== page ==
Note to readers: I have been working on this post for forever. I had it finished one day and the changes didn’t save. Go figure. And then I got busy with work and it just sat in my drafts folder. But here, finally, are my thoughts on Harley-Davidson Summer Camp from a marketing perspective.
I don’t have a life list. Mostly because I never think about it until I am doing something fun or interesting for the first time, and it pops into my head —wow if I had a life list, this would be on it, for sure. But of course by then it is too late — I’ve already done whatever it is. So the life list remains unwritten.
However, learning to ride a motorcycle has been on my unwritten life list for more than a year, so I was beyond delighted to attend the Harley-Davidson Summer Camp as BlogHer’s representative. At some point, I will get around to writing about the experience, probably next spring when I will actually learn to ride at a Harley Rider’s Edge class. In the interim, I urge you to read the sponsored posts written by my 11 fellow Harley campers.
In this post though I want to focus on three marketing lessons we can learn from this event.
1. Choose your attendees wisely. It goes without saying that you want to be sure the bloggers you invite are interested in the topic, but you also want to have a simpatico group, especially with a smaller event. And you don’t necessarily want everyone to already know each other. After all, it isn’t a reunion, it is a sponsored event.
In the case of the Harley event, some of the bloggers knew each other, but everyone also met a few people for the very first time. It was a well-matched group; with interests and life experiences in common, but diverse as well. It mixed well, and that contributed to the overall success of the event.
Bottom line, you have to know your bloggers. Obviously, I think we do it very well at BlogHer, and if your blogger outreach or event involves reaching digitally savvy women, I hope you consider working with us. But with time, effort and patience, you can do it too. No shortcuts though. You have to get to know people.
2. Vary the agenda. It is perfectly okay to have brand presentations; your attendees expect to hear from you about your product, are hungry to learn more and take pride in covering the event thoroughly. If they weren’t interested, they wouldn’t have come. But also give them time to experience your product. Granted it is a little easier to come up with experiential ideas when your product is a Harley-Davidson motorcycle and you can put the bloggers on the bikes as both passengers and nascent riders. And a museum full of memorabilia is pretty compelling too.
But I think it is possible no matter what your product is. You just have to think a little differently about your assets. The goal is to give your attendees a picture of your brand beyond product attributes and marketing messaging. Here are just some of the things you can do:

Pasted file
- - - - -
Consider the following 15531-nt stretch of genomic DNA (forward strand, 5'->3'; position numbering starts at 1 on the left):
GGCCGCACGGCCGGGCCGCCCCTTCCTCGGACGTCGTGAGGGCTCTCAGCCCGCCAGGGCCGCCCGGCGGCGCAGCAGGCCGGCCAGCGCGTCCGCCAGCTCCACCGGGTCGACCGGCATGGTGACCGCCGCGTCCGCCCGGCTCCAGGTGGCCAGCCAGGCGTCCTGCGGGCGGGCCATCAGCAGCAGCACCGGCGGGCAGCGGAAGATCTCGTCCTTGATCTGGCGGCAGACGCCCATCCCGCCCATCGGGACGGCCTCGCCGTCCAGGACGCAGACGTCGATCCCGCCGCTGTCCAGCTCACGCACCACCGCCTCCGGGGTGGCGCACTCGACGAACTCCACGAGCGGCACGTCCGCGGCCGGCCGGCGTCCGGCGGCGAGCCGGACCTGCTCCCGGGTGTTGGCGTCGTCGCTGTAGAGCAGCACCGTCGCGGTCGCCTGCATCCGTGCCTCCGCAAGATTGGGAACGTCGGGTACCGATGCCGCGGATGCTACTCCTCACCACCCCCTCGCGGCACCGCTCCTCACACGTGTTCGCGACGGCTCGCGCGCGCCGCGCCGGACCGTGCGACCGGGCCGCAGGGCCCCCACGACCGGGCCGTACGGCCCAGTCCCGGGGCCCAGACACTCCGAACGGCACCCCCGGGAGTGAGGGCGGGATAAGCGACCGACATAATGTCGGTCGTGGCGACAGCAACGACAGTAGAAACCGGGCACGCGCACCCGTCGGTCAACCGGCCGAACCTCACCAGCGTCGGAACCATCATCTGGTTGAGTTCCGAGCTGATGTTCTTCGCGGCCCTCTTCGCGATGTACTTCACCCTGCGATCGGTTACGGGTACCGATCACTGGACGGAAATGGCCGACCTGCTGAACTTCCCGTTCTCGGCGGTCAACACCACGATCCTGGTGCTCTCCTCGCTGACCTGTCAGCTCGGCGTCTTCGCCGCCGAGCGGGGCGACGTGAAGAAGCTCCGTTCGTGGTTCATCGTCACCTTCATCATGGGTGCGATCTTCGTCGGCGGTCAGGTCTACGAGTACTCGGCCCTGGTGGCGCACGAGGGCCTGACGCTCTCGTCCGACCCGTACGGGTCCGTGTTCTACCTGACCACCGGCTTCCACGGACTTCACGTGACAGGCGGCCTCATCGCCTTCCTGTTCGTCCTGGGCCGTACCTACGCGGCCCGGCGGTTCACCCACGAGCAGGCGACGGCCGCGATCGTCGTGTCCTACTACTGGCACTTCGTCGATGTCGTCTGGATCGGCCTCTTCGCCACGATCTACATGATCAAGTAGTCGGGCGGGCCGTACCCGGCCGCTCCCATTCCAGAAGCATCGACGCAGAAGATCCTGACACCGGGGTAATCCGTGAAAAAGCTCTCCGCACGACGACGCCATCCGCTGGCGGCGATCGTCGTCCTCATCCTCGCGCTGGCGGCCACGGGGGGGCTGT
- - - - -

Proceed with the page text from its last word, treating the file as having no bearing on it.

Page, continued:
- Demonstrations and trial use (as Harley did) work for nearly every product under the sun, and the more freedom you give the attendees to use the product, the more compelling it will be. In other words, demonstrations good, letting them use it, better and giving them a challenge or task where they can be creative with it, best.
- Let them meet your employees and other stakeholders, in both formal and informal settings. In my experience, women bloggers are particularly interested in meeting women who work for your company, at all levels. What’s it like to work for you? What was their career path? If you have a good story here, tell it!
- Your company is part of a physical community and probably active in civic organizations and local charities. Get out of your building and let your attendees meet the organizers and leaders of those groups. Even better, people who have benefited. And best, put them to work somehow. Planting a garden in the local park. Working at a soup kitchen.
3. Mix it up — Part of the incentive for attending sponsored events is the opportunity to meet and hang out with other bloggers. Harley-Davidson did a great job leaving time for socializing in the agenda, among the group and with Harley employees at informal unstructured events like a Milwaukee Brewers game and an evening cruise along the river into Lake Michigan. The group hit it off so well in fact that we started a Facebook Group so we could still “hang out,” albeit virtually. Some truly free time is also a good idea. It doesn’t have to be a lot, but make sure there is some downtime in the schedule for your attendees to call home and write their blog posts!
What things do you think make a great sponsored event?
Disclosure: As noted in my post, I was hosted by Harley-Davidson during Summer Camp, which I attended in my role as VP Influencer Marketing at BlogHer.